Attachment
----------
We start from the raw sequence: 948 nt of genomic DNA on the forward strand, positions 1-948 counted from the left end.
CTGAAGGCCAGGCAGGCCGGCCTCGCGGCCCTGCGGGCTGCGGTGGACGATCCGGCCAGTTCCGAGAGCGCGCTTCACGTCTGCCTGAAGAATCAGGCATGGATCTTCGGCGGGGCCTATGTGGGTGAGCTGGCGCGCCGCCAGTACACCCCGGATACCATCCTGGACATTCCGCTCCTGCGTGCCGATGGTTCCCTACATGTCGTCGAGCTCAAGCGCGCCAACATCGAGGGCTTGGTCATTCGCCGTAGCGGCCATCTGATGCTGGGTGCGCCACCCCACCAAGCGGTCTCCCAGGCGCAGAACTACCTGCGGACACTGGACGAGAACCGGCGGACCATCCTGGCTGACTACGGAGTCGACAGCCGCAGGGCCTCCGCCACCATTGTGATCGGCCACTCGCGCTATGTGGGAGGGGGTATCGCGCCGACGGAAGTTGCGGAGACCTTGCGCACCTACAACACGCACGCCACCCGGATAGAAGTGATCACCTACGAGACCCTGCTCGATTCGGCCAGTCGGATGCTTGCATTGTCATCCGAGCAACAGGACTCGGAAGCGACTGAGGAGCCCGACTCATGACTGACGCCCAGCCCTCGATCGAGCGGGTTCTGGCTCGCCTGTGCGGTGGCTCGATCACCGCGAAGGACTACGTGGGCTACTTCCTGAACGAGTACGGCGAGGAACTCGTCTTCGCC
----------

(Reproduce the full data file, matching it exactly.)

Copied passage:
We start from the raw sequence: 948 nt of genomic DNA on the forward strand, positions 1-948 counted from the left end.
CTGAAGGCCAGGCAGGCCGGCCTCGCGGCCCTGCGGGCTGCGGTGGACGATCCGGCCAGTTCCGAGAGCGCGCTTCACGTCTGCCTGAAGAATCAGGCATGGATCTTCGGCGGGGCCTATGTGGGTGAGCTGGCGCGCCGCCAGTACACCCCGGATACCATCCTGGACATTCCGCTCCTGCGTGCCGATGGTTCCCTACATGTCGTCGAGCTCAAGCGCGCCAACATCGAGGGCTTGGTCATTCGCCGTAGCGGCCATCTGATGCTGGGTGCGCCACCCCACCAAGCGGTCTCCCAGGCGCAGAACTACCTGCGGACACTGGACGAGAACCGGCGGACCATCCTGGCTGACTACGGAGTCGACAGCCGCAGGGCCTCCGCCACCATTGTGATCGGCCACTCGCGCTATGTGGGAGGGGGTATCGCGCCGACGGAAGTTGCGGAGACCTTGCGCACCTACAACACGCACGCCACCCGGATAGAAGTGATCACCTACGAGACCCTGCTCGATTCGGCCAGTCGGATGCTTGCATTGTCATCCGAGCAACAGGACTCGGAAGCGACTGAGGAGCCCGACTCATGACTGACGCCCAGCCCTCGATCGAGCGGGTTCTGGCTCGCCTGTGCGGTGGCTCGATCACCGCGAAGGACTACGTGGGCTACTTCCTGAACGAGTACGGCGAGGAACTCGTCTTCGCC